I am a tenant in Dubai, and my landlord wants me out

Thursday, February 13, 2014

Price increases can result in tensions between landlords and tenants

landlords and tenants rights

 

For tenants who have lived in Dubai since before 2008, the current residential property situation will probably feel worryingly familiar. Prices are increasing, and landlords want to evict tenants who do not want to or cannot pay large increases.

 

If you are a landlord who has owned property in Dubai since before the worldwide economic crisis, you may be feeling frustrated that your tenant is currently paying well below market rate and keen to start making a much better return on your investment.

 

Who is in the right in this scenario? While both sides will be unable to admit it, they both are, and with prices continuing to increase, the conflict between tenants and landlords will continue to rear its head, therefore both sides need to be able to compromise.

 

As a tenant, it is worth remembering, that the fact that your landlord wants to evict you to is usually not personal. Many property owners in Dubai are investors keen to get the best possible return. You have to ask yourself if you would do something similar if you were in their position.

 

That said, it is the case that there are relatively few circumstances under which a landlord is legally allowed to evict a tenant. Better Homes recently updated its website information on this as there was a change in the law at the end of 2013.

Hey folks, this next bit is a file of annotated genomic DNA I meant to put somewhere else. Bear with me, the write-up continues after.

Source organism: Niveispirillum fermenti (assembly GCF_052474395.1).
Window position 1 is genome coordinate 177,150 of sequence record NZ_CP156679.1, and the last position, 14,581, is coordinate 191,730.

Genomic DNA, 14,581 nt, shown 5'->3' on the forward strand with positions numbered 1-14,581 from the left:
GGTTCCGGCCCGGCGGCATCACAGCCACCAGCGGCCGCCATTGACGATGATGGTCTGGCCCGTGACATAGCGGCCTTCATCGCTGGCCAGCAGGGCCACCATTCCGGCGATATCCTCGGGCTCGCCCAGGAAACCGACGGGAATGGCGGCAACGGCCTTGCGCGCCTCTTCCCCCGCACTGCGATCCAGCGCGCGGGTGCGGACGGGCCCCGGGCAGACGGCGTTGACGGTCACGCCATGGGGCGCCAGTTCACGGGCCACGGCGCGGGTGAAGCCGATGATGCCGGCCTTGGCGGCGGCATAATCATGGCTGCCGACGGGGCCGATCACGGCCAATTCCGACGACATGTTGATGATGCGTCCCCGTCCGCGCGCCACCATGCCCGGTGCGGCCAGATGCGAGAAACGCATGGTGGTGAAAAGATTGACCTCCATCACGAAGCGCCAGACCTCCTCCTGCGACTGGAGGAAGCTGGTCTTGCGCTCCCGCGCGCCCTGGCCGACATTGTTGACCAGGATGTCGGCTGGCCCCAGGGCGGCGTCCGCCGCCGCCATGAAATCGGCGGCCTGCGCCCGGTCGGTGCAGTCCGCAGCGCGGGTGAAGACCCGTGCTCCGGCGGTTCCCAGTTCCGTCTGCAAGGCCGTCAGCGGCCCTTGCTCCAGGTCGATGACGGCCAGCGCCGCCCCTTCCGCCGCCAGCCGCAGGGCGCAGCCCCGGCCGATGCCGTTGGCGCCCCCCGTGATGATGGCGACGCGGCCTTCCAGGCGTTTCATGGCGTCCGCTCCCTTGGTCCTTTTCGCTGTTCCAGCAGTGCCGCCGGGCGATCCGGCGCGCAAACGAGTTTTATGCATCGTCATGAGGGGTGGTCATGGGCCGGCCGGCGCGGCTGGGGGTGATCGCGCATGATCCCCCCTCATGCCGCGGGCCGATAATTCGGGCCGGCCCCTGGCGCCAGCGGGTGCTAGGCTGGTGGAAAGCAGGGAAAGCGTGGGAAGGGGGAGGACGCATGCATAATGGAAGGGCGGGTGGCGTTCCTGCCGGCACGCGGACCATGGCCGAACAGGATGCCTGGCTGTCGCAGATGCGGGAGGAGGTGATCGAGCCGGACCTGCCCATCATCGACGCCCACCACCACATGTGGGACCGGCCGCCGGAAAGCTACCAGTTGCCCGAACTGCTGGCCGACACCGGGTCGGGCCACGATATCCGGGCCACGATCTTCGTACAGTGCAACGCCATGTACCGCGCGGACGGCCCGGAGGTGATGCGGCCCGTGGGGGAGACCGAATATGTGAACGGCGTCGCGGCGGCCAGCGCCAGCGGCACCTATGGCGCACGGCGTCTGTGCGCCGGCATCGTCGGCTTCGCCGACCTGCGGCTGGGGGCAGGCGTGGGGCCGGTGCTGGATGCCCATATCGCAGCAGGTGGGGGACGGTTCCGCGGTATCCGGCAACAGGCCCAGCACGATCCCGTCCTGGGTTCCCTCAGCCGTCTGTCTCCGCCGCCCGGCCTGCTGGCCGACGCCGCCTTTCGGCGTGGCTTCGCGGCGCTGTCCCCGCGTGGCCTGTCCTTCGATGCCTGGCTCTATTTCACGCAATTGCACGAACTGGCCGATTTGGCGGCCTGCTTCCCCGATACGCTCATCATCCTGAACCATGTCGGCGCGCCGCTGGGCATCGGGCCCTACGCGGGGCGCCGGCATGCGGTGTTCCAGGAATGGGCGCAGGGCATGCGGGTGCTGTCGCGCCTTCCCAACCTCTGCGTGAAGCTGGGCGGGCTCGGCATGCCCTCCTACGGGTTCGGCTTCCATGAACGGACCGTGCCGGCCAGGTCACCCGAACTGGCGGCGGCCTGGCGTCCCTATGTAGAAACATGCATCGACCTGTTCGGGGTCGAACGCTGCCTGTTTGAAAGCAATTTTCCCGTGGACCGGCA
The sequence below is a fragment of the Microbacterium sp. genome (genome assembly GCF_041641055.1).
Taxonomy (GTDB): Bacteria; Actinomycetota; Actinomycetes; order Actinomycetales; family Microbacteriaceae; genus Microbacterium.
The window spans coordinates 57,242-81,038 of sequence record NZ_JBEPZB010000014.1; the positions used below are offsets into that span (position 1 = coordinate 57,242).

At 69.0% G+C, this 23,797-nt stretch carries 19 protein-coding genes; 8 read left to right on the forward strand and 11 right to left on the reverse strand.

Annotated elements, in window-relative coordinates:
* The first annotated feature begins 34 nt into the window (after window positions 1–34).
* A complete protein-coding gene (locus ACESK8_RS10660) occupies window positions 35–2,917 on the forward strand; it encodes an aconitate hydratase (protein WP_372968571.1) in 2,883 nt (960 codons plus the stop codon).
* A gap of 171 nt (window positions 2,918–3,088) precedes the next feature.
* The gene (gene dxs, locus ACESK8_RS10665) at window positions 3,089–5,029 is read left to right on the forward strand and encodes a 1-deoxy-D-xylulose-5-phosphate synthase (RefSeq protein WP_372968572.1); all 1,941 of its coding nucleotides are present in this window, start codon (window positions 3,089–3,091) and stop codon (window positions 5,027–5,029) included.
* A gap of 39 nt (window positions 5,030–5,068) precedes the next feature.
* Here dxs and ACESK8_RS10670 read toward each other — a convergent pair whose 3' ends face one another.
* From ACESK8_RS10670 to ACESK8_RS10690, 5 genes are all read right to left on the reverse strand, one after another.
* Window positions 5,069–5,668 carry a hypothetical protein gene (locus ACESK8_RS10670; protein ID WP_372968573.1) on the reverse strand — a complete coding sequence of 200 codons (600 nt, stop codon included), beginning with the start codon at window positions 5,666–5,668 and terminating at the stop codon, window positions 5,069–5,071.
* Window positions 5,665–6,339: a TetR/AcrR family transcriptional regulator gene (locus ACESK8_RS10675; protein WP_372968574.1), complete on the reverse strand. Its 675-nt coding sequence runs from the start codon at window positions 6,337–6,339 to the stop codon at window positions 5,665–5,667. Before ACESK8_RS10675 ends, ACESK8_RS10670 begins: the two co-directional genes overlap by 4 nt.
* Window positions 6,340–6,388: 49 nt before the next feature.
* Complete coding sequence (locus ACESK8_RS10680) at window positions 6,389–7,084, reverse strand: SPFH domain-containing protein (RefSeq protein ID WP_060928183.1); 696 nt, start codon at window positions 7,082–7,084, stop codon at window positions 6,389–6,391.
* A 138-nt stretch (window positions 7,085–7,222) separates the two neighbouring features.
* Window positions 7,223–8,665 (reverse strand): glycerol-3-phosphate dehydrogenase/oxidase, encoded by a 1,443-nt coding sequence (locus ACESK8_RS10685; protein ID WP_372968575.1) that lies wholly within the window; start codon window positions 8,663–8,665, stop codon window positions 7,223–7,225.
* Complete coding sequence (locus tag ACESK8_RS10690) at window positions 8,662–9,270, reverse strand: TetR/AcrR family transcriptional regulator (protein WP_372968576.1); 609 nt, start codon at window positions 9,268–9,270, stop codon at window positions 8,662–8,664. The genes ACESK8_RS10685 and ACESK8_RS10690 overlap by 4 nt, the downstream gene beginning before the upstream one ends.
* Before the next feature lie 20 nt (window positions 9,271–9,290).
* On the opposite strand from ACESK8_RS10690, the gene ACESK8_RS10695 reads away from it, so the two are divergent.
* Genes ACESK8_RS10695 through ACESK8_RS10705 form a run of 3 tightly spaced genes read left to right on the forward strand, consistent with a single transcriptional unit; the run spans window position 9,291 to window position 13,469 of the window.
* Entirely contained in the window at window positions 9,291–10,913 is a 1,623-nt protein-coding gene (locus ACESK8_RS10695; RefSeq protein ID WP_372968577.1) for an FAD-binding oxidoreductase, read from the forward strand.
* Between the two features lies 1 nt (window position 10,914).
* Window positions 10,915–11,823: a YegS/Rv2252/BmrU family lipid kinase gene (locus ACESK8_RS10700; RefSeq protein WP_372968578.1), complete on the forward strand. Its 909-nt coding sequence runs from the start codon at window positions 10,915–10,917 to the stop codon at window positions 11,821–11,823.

Landlords should make sure they are aware of the relevant laws so they do not run into problems if they want to evict a tenant from a property.

 

There are some simple steps that both tenants and landlords can take to avoid conflict -

Tenants

  1. At the start of your tenancy, read your contract carefully so you are fully aware of the length of your tenancy, your rights in terms of renewal and, other issues including what maintenance is your responsibility and what is your landlord’s. This will prevent misunderstandings or disagreements during your tenancy.

  2. Always be courteous. If you feel your landlord is not fulfilling the terms of your contract, for example, by not carrying out maintenance stipulated in the contract, be firm but polite.

  3. Be aware of your rights under Dubai law, click here to read the current laws affecting tenants.

  4. Try to negotiate. When you meet your landlord to discuss issues, politely state your position under Dubai law.

  5. If all else fails, you can consider opening a case against the landlord at RERA.

Landlords

  1. Before you let your property, consider using Better Homes Property Management division. That way the hard work will be done by us.

    If you decide to go for it alone, try to maintain good relations with your tenant. If there is mutual respect, your tenant is more likely to take better care of your property which is good for your investment in the long-term.


  2. Landlords too have a responsibility to be aware of their rights under Dubai law, and that it currently states that the only reason landlords may evict tenants are if they wish to sell or if they wish to move into the property themselves. Click here for more information

  3. Make sure the tenancy contract is clear, explaining exactly what maintenance the tenant is responsible for and what you are responsible for. If you feel the tenant is asking you to carry out maintenance that is outside what is stipulated in your contract, explain this politely and promptly so that the tenant can take his or her own steps to resolve the issue as soon as possible.

  4. If you firmly believe your tenant is being unreasonable, consider opening a case at RERA.

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